Every day, no matter if you're busy recording, on the road or at home worrying about how you're going to find the money to make your project happen, do something (no matter how small the gesture is) to reach out to your fans.

6. Not "Getting" How the Fan/Artist Relationship Works

You're the leader and your fans do the following. You make the offer, they choose whether or not to accept.

Take charge, record the music, play the shows, print the t-shirts, and let them have the options of buying your album, coming to see you, or getting something to wear.

The average person has enough "leadership" in his day. He's looking for somebody to take control, and let him ride along for a little while. Do it.

5. Laying Everything on the Table...

You're a rockstar. Keep that fantasy. Don't tell people how broke you are, that you're still living with your mother, or anything else that breaks the image of you fans have in their minds.

One of the reasons people like music is because they have the opportunity to live vicariously through the people they are listening to. When you are on stage, they're up there with you. When you're on the road in your tour bus, they're riding shotgun. Don't take that away.

Give them insight into your life and what it's like in your world. However, be selective with the details. Always remember, you're selling music, but you're also selling a persona.

4. Thinking The Key to Success is Musical Talent, Money, or Looks

Yes, if we're talking about pop music, MTV, or the major label system, a certain amount of a contrived "image" probably helps sell records.

Obviously, money helps things. And it's always good if you can sing.

But it's not "image" that gets somebody on MTV, it's marketing. It's not good songs that get people on the radio, it's marketing. And it's not money, although it helps. It's marketing.

You can play well, have money, and look like a model, but if you don't have the marketing to back you up, none of it matters.

You know what? If you do have a good, solid marketing plan in place (and you're using it), everything else doesn't matter so much.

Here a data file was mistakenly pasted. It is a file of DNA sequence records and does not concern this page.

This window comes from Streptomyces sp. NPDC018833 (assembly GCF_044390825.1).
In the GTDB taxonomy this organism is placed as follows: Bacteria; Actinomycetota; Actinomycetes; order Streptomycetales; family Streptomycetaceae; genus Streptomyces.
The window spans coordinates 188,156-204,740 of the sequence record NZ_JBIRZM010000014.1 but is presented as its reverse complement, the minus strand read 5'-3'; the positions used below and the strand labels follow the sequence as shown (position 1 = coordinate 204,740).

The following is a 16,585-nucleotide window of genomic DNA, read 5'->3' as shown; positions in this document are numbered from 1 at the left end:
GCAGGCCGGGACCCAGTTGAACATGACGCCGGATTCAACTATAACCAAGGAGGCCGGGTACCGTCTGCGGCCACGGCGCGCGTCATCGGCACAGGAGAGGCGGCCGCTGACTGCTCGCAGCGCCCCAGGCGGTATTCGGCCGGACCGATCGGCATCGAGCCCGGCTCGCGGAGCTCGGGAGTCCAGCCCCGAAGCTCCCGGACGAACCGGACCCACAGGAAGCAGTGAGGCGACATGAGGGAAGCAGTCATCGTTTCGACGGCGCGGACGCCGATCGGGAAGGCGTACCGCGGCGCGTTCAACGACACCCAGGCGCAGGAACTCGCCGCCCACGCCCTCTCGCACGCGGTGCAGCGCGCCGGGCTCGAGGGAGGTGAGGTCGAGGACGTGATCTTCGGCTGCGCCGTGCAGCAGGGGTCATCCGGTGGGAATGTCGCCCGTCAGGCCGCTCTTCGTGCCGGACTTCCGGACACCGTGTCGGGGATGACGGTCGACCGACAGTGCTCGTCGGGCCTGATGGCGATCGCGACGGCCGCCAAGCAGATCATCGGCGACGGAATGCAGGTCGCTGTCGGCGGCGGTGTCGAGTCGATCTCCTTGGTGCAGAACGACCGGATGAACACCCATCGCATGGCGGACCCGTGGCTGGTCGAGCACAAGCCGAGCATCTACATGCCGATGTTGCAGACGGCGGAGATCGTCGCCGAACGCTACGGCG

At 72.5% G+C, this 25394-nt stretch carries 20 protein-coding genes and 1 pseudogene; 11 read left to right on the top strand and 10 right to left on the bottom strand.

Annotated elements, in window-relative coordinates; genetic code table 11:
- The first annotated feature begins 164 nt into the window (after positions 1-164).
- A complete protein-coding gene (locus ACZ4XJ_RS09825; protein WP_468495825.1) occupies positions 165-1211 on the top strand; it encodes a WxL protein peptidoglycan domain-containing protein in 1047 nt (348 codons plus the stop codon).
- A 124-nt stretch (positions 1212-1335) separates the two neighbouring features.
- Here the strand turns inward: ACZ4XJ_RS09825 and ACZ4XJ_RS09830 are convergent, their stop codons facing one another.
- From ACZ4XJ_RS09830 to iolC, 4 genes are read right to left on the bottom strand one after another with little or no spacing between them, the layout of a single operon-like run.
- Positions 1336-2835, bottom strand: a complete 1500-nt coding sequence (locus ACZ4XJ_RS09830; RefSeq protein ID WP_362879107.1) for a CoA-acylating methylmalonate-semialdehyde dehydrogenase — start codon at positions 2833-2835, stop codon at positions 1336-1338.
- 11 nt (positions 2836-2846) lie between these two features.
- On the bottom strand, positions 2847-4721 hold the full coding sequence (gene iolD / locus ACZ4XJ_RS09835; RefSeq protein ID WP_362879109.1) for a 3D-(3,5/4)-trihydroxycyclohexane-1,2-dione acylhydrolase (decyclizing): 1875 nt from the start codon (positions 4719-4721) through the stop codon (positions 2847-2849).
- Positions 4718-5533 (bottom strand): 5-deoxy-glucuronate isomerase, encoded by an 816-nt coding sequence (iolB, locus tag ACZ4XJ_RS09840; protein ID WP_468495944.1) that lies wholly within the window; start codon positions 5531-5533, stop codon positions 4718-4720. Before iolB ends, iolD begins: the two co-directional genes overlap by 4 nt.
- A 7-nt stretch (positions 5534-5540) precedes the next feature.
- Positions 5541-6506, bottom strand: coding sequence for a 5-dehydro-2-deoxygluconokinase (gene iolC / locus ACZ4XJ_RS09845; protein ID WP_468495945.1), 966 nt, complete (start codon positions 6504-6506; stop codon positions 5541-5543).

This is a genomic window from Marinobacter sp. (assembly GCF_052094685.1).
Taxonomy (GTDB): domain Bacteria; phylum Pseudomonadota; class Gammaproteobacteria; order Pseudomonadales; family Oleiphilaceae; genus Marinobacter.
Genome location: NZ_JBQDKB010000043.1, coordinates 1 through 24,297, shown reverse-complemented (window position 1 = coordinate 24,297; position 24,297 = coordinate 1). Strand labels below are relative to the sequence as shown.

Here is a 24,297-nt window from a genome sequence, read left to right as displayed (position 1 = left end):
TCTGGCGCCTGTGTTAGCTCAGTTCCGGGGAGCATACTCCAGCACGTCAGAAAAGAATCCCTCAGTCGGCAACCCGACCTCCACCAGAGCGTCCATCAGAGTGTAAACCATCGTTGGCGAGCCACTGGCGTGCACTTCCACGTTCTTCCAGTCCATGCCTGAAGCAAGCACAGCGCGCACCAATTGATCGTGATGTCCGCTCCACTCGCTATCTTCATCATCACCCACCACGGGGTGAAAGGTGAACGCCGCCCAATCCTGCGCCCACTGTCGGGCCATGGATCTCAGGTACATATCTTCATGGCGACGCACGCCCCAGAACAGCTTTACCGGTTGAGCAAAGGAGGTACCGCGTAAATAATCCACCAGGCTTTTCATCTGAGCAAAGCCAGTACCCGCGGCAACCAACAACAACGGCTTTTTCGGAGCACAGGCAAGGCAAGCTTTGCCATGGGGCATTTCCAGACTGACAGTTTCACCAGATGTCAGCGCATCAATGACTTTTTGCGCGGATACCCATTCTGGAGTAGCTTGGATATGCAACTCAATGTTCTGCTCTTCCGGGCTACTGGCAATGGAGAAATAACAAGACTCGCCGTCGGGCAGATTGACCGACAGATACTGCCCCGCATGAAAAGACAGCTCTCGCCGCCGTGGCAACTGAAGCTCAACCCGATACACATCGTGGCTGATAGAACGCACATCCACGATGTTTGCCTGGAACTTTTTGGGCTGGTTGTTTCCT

3. Giving Up Power

Keep control as long as you can. Yes, a major label deal will give you opportunity that being on an indie label won't. And a professional manager has connections that you don't.

But when you sign with these guys, you're handing over your career to somebody else. Nobody cares as much about your career than you do. When you and your talent are the most important commodity you have to offer, do not give up your power easily and without a damn good reason.

Your music is worth something. You are worth something. Think of your career as being "virtual real estate" which, if marketed correctly, will pay dividends for years to come. So, treat it like that.

2. Jumping at Every Opportunity

You don't have to say yes to everything. In fact, sometimes, saying no to something can be more beneficial to your career than saying yes.

Why do you say yes to things? Take a look at your standards and make them higher. As an example, just because a club has a PA system doesn't mean that it's worth playing there.

There are some gigs that just aren't worth playing. There are some
connections that just aren't worth developing.

When you say yes to something, especially something that takes your time, you're saying no to everything else. Leave yourself open to saying yes to the opportunities that really matter.

Trust your own judgment. If something doesn't feel right and you want to say no, it's ok to say no. At that moment, you may worry you're passing up a great opportunity and will be missing out. The reality is, better opportunities (that are a better fit for you) will come and you will be ready for them.

1. Not Getting Help

You don't know everything. This business has been around for a long time--long before you were involved.

Read books, get advice from people who work in the industry and keep studying every aspect of the industry.

Don't be afraid to ask for help. You can bypass a lot of the problems you're likely to run into simply by asking people who have already been in, and dealt with, the situations you find yourself in.

Remember this:

Time is worth more than money. You can always earn more money, but you have a limited amount of time.

Don't waste your time. If you don't know something, or need specific help, don't be afraid to pay somebody to help you deal with whatever obstacle you face. Don't let anything stop you from having all the knowledge and know-how you need to have the success you aspire to have.
About the Author
Music marketing expert David Hooper is host of the syndicated radio show, Music Business Radio. Visit MusicMarketing.com for more information on David and additional music business advice.